I grew up in a suburban (my wife says rural) part of Maryland, USA, about forty-five minutes northwest of Baltimore. I attended college in the same area, studying history and political science. It wasn’t until the end of my college career that I decided that I wanted to teach. I immediately enrolled in McDaniel College’s BEST program, where I earned my teaching license as well as my Masters Degree. From there, I began teaching in Montgomery County, Maryland, where I taught 6th, 7th, and 8th grade social studies to some of my favorite students and with some of the best teachers I’ve ever met. It was a truly rewarding experience!

In time, I met my future wife, who had to leave for a residency in Pittsburgh. So, being in love, I followed her there and also took the opportunity to pursue my life-long dream of earning my doctorate. I decided that I would focus my studies on some work that I had begun with George Mason University, thinking about how to teach students to think historically. I quickly merged this interest and my love of language to focus on how causation presents itself in history textbooks (the most common form of reading in US history classes) and how students understood the various explicit and implicit forms of causation. It was a small, qualitative study but it demonstrated how differently students can envision history just through minor linguistic variation.

My study was conducted in an urban middle school, just outside of Pittsburgh. As I walked through this school everyday to observe classes and collect data, I was struck by how different it was to the school that I used to teach in. Metal detectors, armed police officers, and strict policies were the norm here as they are in so many urban schools. Learning more about the area, it was one of the last to desegregate in the country and now suffered from white flight. Although the surrounding homes suggested a well-integrated population, the school was filled with minority students while many white families chose to send their children to private schools. This symptom matched many of the others that often coincide with inequality–a run-down building, dark rooms, minimal technology, etc. As I sat in the classrooms throughout the school, I couldn’t help but think about how causation was not a topic many of these students were interested in. Rather, maybe the focus should be on what social studies could teach students about navigating the real world and making positive changes in their own lives. Rather than talk about agency in text (which I still think is VERY important to literacy purposes), maybe social studies should focus more on helping students become agents in their own lives.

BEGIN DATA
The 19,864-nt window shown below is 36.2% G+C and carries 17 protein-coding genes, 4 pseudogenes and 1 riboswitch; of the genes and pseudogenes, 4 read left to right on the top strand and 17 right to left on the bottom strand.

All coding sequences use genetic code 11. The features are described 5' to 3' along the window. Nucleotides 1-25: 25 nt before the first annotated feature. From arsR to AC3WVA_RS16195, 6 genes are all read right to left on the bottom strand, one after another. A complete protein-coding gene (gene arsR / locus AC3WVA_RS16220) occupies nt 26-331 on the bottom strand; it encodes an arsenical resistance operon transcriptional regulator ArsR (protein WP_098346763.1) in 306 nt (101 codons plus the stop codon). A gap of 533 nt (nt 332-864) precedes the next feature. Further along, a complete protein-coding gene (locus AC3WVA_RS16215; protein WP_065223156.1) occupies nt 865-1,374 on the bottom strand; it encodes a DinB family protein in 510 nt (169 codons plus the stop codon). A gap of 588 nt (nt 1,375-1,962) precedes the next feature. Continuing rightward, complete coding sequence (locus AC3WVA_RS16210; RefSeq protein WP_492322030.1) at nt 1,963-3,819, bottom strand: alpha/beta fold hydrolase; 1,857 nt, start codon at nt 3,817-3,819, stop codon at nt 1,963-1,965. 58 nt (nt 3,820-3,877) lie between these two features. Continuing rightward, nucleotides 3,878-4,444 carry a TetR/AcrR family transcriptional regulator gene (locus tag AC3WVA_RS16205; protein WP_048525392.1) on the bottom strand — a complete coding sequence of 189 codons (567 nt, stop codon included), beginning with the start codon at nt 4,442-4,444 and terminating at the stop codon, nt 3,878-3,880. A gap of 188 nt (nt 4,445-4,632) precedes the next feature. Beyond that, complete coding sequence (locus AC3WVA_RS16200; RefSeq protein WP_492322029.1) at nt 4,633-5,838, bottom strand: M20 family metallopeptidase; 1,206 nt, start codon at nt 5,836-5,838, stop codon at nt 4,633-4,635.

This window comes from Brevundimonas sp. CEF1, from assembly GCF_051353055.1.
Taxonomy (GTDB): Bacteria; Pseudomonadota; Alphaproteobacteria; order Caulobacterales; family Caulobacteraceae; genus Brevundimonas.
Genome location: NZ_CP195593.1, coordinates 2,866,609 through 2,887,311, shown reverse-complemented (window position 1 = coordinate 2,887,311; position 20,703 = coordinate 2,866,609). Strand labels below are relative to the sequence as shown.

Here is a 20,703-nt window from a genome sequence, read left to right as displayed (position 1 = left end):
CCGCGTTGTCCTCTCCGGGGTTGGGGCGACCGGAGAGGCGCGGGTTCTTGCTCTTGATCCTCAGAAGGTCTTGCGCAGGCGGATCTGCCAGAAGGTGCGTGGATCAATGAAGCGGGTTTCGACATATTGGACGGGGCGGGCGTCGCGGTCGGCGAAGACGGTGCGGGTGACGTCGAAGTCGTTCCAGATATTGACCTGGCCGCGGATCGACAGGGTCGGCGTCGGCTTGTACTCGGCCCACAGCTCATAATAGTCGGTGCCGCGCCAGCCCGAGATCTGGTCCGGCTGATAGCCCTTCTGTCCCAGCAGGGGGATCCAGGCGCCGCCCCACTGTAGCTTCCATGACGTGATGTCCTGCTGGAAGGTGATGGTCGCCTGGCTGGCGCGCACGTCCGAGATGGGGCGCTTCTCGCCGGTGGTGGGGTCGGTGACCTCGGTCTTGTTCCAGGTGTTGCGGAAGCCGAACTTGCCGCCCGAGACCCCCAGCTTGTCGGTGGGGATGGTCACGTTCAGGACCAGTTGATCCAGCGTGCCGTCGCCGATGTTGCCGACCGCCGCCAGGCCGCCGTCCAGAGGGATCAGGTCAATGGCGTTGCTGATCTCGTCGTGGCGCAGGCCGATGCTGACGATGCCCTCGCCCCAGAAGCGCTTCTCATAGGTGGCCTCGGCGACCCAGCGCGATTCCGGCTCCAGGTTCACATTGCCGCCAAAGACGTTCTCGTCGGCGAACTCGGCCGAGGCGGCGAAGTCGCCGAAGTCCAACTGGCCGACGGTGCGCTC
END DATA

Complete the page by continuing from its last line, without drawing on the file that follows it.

When I arrived at Wagner College, I quickly made connections to Generation Citizen, a non-profit organizations focusing on action civics. Through out collaborations, I have begun exploring what the social studies can do to support 21st Century learning and citizenship education. My research is currently at the intersection of the cognitive and non-cognitive aspects of successful action civics as well as the possibilities that technology might provide students engaging in civic action. When I’m not teaching and researching, I enjoy spending my time with my family, reading, and running.

As I continue this journey, please feel free to follow me on twitter @profjfitz.